It has not been even 10 days since the twelfth season of the Indian Premier League (IPL) began and already the rants about 'wrong decisions' or 'no calls' made by the on-field umpires are making the headlines almost every single day.
Take Thursday's match between Virat Kohli's Royal Challengers Bangalore and Rohit Sharma's as an example, during which two such instances took place. In the 18th over of the match, one of Jasprit Bumrah's deliveries was considered to be wide even when it was well within the lines.March 29, 2019
After the match, Sharma made sure to talk about it.March 28, 2019
And then there was the 'no-call' on the final delivery of the game that caused RCB to lose it. Trailing by seven runs with just one ball to go, pacer Lasith Malinga bowled a 'no ball' by placing his foot over the crease but official S. Ravi failed to call it.
On the other hand, these days almost every single appeal made by the players goes to the third umpire. From run outs to stumpings with even boundaries being reviewed at times, the right decision has to come from upstairs.
The need for the players to have a right to challenge the umpires' decision was felt by the International Cricket Council and thus, the provision of Decision Review System (DRS) too came into existence in Test in 2008, ODI in 2009 and T20I in 2017.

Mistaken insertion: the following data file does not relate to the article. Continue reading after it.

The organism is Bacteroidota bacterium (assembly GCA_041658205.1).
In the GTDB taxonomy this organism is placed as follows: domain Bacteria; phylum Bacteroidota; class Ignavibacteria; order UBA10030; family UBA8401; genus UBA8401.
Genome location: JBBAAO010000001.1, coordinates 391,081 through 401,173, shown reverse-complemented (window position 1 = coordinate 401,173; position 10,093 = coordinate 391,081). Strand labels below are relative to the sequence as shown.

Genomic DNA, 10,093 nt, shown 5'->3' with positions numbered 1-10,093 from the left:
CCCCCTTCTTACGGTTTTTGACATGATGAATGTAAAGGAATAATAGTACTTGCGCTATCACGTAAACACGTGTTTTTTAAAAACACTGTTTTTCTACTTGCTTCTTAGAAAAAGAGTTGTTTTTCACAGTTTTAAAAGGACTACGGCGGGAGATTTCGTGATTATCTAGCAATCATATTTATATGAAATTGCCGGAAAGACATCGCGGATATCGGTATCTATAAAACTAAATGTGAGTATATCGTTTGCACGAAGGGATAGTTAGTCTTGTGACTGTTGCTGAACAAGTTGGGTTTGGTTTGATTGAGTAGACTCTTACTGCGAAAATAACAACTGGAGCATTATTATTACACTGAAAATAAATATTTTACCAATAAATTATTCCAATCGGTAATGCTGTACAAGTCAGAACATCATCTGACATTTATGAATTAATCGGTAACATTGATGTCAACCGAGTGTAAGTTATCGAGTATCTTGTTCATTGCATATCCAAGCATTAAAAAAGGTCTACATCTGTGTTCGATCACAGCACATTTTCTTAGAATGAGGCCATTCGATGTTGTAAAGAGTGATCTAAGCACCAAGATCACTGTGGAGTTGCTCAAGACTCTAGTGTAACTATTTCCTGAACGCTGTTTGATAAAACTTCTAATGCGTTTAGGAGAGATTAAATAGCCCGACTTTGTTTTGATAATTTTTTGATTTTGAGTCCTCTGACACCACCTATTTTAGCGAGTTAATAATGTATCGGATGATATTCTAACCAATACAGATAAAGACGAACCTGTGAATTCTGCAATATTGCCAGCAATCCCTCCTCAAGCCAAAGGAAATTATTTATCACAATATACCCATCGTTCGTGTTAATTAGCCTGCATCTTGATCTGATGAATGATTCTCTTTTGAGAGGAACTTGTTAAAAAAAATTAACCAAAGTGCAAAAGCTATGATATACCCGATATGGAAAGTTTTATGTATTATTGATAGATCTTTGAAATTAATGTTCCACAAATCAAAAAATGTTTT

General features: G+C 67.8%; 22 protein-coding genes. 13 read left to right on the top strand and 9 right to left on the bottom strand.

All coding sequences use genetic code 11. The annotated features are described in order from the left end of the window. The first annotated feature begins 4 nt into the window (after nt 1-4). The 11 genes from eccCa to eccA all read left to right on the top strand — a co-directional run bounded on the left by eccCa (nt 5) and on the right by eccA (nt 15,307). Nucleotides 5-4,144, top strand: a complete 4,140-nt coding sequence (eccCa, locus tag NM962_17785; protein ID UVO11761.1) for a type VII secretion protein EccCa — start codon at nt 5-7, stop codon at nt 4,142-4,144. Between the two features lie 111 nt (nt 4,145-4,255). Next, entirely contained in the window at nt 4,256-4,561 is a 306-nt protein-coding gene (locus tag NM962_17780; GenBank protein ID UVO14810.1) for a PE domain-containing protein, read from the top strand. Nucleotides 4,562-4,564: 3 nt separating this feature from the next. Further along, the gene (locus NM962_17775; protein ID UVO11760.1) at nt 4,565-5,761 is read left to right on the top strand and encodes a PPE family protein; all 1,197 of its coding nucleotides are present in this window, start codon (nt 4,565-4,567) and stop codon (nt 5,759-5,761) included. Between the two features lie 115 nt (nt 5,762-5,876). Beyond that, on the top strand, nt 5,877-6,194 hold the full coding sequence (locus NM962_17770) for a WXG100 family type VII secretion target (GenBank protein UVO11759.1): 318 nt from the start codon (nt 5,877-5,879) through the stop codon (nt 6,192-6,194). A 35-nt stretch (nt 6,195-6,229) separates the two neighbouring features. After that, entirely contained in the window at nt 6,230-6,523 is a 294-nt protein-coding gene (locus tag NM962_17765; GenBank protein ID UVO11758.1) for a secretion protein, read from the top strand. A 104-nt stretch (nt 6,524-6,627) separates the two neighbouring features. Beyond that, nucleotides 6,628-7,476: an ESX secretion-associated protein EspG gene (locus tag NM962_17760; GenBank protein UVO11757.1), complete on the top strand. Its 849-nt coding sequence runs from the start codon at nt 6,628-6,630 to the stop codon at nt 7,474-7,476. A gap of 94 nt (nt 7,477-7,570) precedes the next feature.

On the other hand, the reasons for keeping an on-field umpire have become weaker with more and more technological advancements being made and added to the game of cricket. The need to have a natural presence on the field to prevent fights and solve issues quickly are no more valid.
Sure we have heard of technology like the hawkeye and snick-o-meter providing us with incorrect results, but when compared to the incorrect decisions made by the on-field umpires, the ratio is in favour of technology in massive ways.
During a three-match series between Australia and the Windies in 2015 for example, it happened thrice that the on-field umpire's wrongful decision to give an out to the batsman was reversed after proper inspection by the third umpire following a DRS request. Former Australian cricketer Brett Lee had asked an extremely valid question back then that if the umpires had missed those three no-balls, what is the guarantee that they didn't miss many more that didn't result in wickets? In a tight game, such calls can be crucial.
If there is a need to evolve the game to the next level, where the number of bad calls and errors are lesser than what it is right now, and the opportunity for every player to perform well must be equal, getting rid of the on-field umpires might as well be the final option.